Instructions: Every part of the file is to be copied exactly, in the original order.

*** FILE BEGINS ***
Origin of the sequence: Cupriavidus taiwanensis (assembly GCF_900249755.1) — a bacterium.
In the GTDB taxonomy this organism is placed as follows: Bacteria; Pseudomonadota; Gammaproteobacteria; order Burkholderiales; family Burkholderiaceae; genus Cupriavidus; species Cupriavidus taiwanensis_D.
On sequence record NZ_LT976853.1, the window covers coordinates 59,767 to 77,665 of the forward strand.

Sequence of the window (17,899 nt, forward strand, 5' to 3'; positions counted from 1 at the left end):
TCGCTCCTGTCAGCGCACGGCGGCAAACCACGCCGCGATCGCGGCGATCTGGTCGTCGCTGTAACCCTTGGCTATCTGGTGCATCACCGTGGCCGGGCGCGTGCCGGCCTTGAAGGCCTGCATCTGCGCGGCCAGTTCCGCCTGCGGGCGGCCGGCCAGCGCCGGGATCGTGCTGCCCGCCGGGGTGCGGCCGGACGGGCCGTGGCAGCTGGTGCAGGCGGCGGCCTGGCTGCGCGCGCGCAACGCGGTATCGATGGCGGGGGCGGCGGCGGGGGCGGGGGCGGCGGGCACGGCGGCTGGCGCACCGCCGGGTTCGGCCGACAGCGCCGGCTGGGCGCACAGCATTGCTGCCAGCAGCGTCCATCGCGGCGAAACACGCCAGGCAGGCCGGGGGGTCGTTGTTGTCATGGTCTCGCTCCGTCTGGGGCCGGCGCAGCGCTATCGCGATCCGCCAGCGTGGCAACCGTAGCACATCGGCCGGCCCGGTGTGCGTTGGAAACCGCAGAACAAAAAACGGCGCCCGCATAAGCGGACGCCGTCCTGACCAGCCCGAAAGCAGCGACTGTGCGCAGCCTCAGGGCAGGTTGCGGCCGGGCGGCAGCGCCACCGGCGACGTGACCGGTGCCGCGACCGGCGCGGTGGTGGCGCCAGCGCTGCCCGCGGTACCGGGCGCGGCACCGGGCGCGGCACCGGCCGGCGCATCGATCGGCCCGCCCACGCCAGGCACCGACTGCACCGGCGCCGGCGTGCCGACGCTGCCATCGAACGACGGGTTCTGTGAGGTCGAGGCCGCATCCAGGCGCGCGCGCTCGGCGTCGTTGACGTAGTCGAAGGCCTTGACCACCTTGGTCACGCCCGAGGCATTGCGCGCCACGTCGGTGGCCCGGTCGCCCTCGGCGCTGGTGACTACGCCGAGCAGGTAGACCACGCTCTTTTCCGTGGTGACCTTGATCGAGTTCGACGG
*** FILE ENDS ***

Origin of the sequence: Cupriavidus taiwanensis (assembly GCF_900249755.1) — a bacterium.
In the GTDB taxonomy this organism is placed as follows: Bacteria; Pseudomonadota; Gammaproteobacteria; order Burkholderiales; family Burkholderiaceae; genus Cupriavidus; species Cupriavidus taiwanensis_D.
On sequence record NZ_LT976853.1, the window covers coordinates 59,767 to 77,665 of the forward strand.

Sequence of the window (17,899 nt, forward strand, 5' to 3'; positions counted from 1 at the left end):
TCGCTCCTGTCAGCGCACGGCGGCAAACCACGCCGCGATCGCGGCGATCTGGTCGTCGCTGTAACCCTTGGCTATCTGGTGCATCACCGTGGCCGGGCGCGTGCCGGCCTTGAAGGCCTGCATCTGCGCGGCCAGTTCCGCCTGCGGGCGGCCGGCCAGCGCCGGGATCGTGCTGCCCGCCGGGGTGCGGCCGGACGGGCCGTGGCAGCTGGTGCAGGCGGCGGCCTGGCTGCGCGCGCGCAACGCGGTATCGATGGCGGGGGCGGCGGCGGGGGCGGGGGCGGCGGGCACGGCGGCTGGCGCACCGCCGGGTTCGGCCGACAGCGCCGGCTGGGCGCACAGCATTGCTGCCAGCAGCGTCCATCGCGGCGAAACACGCCAGGCAGGCCGGGGGGTCGTTGTTGTCATGGTCTCGCTCCGTCTGGGGCCGGCGCAGCGCTATCGCGATCCGCCAGCGTGGCAACCGTAGCACATCGGCCGGCCCGGTGTGCGTTGGAAACCGCAGAACAAAAAACGGCGCCCGCATAAGCGGACGCCGTCCTGACCAGCCCGAAAGCAGCGACTGTGCGCAGCCTCAGGGCAGGTTGCGGCCGGGCGGCAGCGCCACCGGCGACGTGACCGGTGCCGCGACCGGCGCGGTGGTGGCGCCAGCGCTGCCCGCGGTACCGGGCGCGGCACCGGGCGCGGCACCGGCCGGCGCATCGATCGGCCCGCCCACGCCAGGCACCGACTGCACCGGCGCCGGCGTGCCGACGCTGCCATCGAACGACGGGTTCTGTGAGGTCGAGGCCGCATCCAGGCGCGCGCGCTCGGCGTCGTTGACGTAGTCGAAGGCCTTGACCACCTTGGTCACGCCCGAGGCATTGCGCGCCACGTCGGTGGCCCGGTCGCCCTCGGCGCTGGTGACTACGCCGAGCAGGTAGACCACGCTCTTTTCCGTGGTGACCTTGATCGAGTTCGACGG